• A website has no sitemap.xml, no robots.txt, no index of those pages.
  • Pages are not blocked, bots and humans have access, but they would need the URLs
  • URL format: example.com/ofehdjtd/some-name.html
  • So every page has that random string in URL.

So these pages are unlisted like videos on YouTube, only if you have the URL you can view it.

Would a custom crawler be able to find these kind of pages? Blind guessing?

I'm asking this because some guy wants to sell me a custom spiderbot that he claims can find these pages.

  • Presumably you would just need to know one URL (and one random string) to spider the entire site (all linked pages)? Do these "random strings" change? "sell me custom spiderbot" - sounds very dodgy - you would need to see the results of such a crawler to see if it was legitimate.
    – MrWhite
    Apr 29 '17 at 9:39
  • I'm not going to but it, don't need it. But I was curious how it could work. I've been lately reading about web crawlers...
    – Ciprian
    Apr 29 '17 at 14:15
  • Should just add that unlisted URLs can be discovered by search engines in other ways if links are shared/emailed etc.
    – MrWhite
    Apr 29 '17 at 15:16
  • Links in emails/chat conversations are recorded and scanned by providers (some claiming it is only for protection against malware or such). Extensions in your browser may send elsewhere all URLs you are visiting. Things are worse obviously if your pages are using external trackers, volontarily or involontarily. So, in short, "private" URLs are not really something you should rely on, as they will be known, at least by some party, as soon as they are written somewhere, even if you think it is in a private context. May 1 '17 at 10:54

Unlinked URLS are like passwords

Unlinked random strings URL would be subject to the same principle of cracking a password. Since the random string would need to comply with URL formatting the password type would most likely need to be a writable password without symbols other than those supported. A random writable password looks like this PBrEP3.

I covered a little about cracking times on a previous blog post I did awhile back on the topic of stopping WordPress brute force password hacks.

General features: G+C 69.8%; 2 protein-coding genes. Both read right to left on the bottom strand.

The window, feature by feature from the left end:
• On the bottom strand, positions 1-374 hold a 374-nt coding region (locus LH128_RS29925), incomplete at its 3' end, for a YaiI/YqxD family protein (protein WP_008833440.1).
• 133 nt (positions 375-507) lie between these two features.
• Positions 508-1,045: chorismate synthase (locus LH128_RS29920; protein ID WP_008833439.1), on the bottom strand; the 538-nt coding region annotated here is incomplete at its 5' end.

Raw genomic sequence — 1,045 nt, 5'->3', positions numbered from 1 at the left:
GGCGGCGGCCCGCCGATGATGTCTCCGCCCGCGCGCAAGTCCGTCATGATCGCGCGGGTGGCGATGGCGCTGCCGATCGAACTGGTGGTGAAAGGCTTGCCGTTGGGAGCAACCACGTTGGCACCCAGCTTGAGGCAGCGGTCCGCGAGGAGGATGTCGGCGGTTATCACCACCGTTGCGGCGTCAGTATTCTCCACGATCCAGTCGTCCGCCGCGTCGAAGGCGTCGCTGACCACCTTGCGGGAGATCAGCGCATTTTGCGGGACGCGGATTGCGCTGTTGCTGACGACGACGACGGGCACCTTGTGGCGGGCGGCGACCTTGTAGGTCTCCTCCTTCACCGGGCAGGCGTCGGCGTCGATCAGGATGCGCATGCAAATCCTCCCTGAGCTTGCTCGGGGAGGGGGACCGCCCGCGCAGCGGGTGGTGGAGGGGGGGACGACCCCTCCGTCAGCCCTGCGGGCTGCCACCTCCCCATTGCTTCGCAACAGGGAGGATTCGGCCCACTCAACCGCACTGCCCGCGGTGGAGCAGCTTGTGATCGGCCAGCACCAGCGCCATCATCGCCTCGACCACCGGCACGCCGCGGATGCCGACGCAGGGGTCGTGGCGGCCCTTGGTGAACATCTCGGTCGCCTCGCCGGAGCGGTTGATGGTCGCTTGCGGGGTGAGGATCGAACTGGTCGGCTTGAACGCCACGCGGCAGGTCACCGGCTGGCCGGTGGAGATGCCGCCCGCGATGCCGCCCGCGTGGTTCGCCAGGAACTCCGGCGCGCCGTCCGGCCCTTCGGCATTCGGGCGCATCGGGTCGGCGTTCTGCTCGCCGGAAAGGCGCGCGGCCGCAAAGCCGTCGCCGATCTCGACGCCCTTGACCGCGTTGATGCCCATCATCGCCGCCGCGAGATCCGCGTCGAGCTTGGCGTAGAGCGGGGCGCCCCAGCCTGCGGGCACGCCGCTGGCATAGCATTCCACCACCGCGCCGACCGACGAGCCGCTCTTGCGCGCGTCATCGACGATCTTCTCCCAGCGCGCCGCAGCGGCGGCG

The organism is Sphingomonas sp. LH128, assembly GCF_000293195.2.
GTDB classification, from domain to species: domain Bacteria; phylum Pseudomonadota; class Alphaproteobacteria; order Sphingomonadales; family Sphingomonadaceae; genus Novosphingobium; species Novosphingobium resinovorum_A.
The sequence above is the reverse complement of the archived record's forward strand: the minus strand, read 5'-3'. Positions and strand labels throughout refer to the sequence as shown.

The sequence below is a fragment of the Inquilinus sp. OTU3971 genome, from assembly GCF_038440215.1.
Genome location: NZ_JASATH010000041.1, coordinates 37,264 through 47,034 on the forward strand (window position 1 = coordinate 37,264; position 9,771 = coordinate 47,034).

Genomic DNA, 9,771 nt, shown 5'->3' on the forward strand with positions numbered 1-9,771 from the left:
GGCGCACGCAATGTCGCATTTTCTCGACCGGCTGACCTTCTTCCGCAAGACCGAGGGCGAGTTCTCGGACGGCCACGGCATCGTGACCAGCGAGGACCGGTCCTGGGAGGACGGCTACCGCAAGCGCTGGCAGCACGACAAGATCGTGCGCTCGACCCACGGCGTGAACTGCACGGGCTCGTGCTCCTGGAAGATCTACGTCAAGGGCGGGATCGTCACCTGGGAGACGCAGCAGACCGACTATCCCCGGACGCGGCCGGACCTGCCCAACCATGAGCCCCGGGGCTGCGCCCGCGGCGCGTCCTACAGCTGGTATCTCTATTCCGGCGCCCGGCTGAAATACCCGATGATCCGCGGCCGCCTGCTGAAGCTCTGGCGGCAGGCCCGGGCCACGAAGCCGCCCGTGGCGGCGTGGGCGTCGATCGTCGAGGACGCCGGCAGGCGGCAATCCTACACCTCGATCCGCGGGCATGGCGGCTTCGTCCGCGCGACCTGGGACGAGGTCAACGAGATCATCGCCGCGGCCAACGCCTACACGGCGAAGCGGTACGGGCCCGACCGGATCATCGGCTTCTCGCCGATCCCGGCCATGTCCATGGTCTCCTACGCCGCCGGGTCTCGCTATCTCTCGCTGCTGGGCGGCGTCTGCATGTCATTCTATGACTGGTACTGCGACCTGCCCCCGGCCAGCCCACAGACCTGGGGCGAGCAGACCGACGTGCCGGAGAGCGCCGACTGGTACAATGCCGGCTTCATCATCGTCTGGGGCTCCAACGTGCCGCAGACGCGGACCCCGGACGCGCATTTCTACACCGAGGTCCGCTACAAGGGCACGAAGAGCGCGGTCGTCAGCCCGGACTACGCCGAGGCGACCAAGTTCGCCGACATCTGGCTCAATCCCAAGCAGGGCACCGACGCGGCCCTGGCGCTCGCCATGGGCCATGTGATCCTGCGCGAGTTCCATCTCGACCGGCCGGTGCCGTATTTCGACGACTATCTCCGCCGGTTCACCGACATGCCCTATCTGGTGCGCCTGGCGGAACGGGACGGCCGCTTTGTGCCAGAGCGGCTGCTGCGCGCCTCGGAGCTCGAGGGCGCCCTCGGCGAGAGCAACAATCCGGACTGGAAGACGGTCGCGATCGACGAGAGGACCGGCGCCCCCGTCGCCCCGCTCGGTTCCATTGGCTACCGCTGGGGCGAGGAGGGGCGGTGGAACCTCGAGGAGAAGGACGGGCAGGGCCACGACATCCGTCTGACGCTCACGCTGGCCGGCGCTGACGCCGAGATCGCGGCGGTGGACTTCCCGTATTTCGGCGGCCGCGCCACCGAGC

Crack Time

The crack time will vary depending on the length of the string and the amount of attempts possible per a second. A standard computer could most likely attempt 1 million guesses a second and so this would assume a:

  • 6 digits zXrdR4
    • 15.6 billion combinations would take around 2 hours on a home computer.
  • 7 digits zXrdR4p
    • 781 billion combinations would take around 5 days on a home computer.
  • 8 digits zXrdR4p7
    • 39.1 trillion combinations would take around 8 months on a home computer.
  • 9 digits zXrdR4p78 would take around 31 years on a home computer.
    • 1.95 quadrillion combinations would take around 31 years on a home computer.

The examples above on the time it takes to crack a password is taken from Pro Webmaster MOD Stephen Ostermiller on his website about Password types and strengths.

Talking about websites not computer passwords

However, since your talking about a website, the number per a second will be limited to the quality of server and the connection attached to it. Shared hosting for example, you would be lucky to get 100 attempts a second therefor it would take many years for a crawler to get one on standard hosting.

Not even Google gets a million visits a second, Google for example gets 40,000 search queries per a second, granted that not everyone will search but visit, so even if we tripled that its still far off 1 million.

Summary... use a 9 digit or more... then in 2 decades up it :)


One would have to assume it is using brute force attempts to guess the random URL. I suppose the answer is that given enough time, yes it will find pages without links to them.

However if the spider was attempting this on my server it wouldn't last long before my firewall blocked the IP address. Other servers are likely to not only block the IP address but add it to blacklists.

Not sure of the legal implications of doing something like that, I suppose it depends on whose site and in what jurisdiction, but it might not be viewed favourably.

I imagine if you used a bot like that it not only won't work as expected, but it will possibly backfire on you.

Go ahead and give it a go...report back. Hmmm...do they have internet in prison where you are?

  • Uhm, no I'm not looking to "steal" any content, just that the 'offer' made me curious. I'm happy with Google Custom Search Engine service btw. Edit: Don't know the answer about internet in prison :)
    – Ciprian
    Apr 29 '17 at 14:11
  • @Ciprian I never mentioned 'stealing' content. I think that probing servers for content might be the problem.
    – Steve
    Apr 29 '17 at 21:44

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